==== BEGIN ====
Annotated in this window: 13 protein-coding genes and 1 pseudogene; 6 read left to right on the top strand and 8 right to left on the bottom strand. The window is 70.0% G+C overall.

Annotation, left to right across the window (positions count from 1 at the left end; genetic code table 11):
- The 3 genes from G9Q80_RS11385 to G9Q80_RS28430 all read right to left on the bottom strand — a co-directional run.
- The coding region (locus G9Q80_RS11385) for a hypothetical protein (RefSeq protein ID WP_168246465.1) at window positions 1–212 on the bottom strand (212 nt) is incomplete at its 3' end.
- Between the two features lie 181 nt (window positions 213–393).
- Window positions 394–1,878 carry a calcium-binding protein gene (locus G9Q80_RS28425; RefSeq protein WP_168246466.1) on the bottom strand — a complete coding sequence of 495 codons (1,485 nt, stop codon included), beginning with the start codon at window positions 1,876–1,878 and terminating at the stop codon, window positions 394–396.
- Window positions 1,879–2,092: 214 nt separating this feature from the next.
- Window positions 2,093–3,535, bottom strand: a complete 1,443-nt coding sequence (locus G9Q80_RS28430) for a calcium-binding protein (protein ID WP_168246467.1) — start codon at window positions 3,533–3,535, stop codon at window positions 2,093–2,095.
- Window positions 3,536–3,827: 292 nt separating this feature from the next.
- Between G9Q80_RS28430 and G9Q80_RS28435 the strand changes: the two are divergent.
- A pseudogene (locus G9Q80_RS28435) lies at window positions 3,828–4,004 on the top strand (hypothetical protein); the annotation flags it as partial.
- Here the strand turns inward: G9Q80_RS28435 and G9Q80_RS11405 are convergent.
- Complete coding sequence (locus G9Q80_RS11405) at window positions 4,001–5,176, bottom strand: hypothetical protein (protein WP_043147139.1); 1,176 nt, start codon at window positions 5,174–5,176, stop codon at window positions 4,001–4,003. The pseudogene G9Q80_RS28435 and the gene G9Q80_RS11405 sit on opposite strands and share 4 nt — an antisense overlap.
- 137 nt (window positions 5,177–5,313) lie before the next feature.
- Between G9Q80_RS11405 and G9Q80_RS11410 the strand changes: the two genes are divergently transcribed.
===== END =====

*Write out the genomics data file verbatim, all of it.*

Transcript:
Annotated in this window: 13 protein-coding genes and 1 pseudogene; 6 read left to right on the top strand and 8 right to left on the bottom strand. The window is 70.0% G+C overall.

Annotation, left to right across the window (positions count from 1 at the left end; genetic code table 11):
- The 3 genes from G9Q80_RS11385 to G9Q80_RS28430 all read right to left on the bottom strand — a co-directional run.
- The coding region (locus G9Q80_RS11385) for a hypothetical protein (RefSeq protein ID WP_168246465.1) at window positions 1–212 on the bottom strand (212 nt) is incomplete at its 3' end.
- Between the two features lie 181 nt (window positions 213–393).
- Window positions 394–1,878 carry a calcium-binding protein gene (locus G9Q80_RS28425; RefSeq protein WP_168246466.1) on the bottom strand — a complete coding sequence of 495 codons (1,485 nt, stop codon included), beginning with the start codon at window positions 1,876–1,878 and terminating at the stop codon, window positions 394–396.
- Window positions 1,879–2,092: 214 nt separating this feature from the next.
- Window positions 2,093–3,535, bottom strand: a complete 1,443-nt coding sequence (locus G9Q80_RS28430) for a calcium-binding protein (protein ID WP_168246467.1) — start codon at window positions 3,533–3,535, stop codon at window positions 2,093–2,095.
- Window positions 3,536–3,827: 292 nt separating this feature from the next.
- Between G9Q80_RS28430 and G9Q80_RS28435 the strand changes: the two are divergent.
- A pseudogene (locus G9Q80_RS28435) lies at window positions 3,828–4,004 on the top strand (hypothetical protein); the annotation flags it as partial.
- Here the strand turns inward: G9Q80_RS28435 and G9Q80_RS11405 are convergent.
- Complete coding sequence (locus G9Q80_RS11405) at window positions 4,001–5,176, bottom strand: hypothetical protein (protein WP_043147139.1); 1,176 nt, start codon at window positions 5,174–5,176, stop codon at window positions 4,001–4,003. The pseudogene G9Q80_RS28435 and the gene G9Q80_RS11405 sit on opposite strands and share 4 nt — an antisense overlap.
- 137 nt (window positions 5,177–5,313) lie before the next feature.
- Between G9Q80_RS11405 and G9Q80_RS11410 the strand changes: the two genes are divergently transcribed.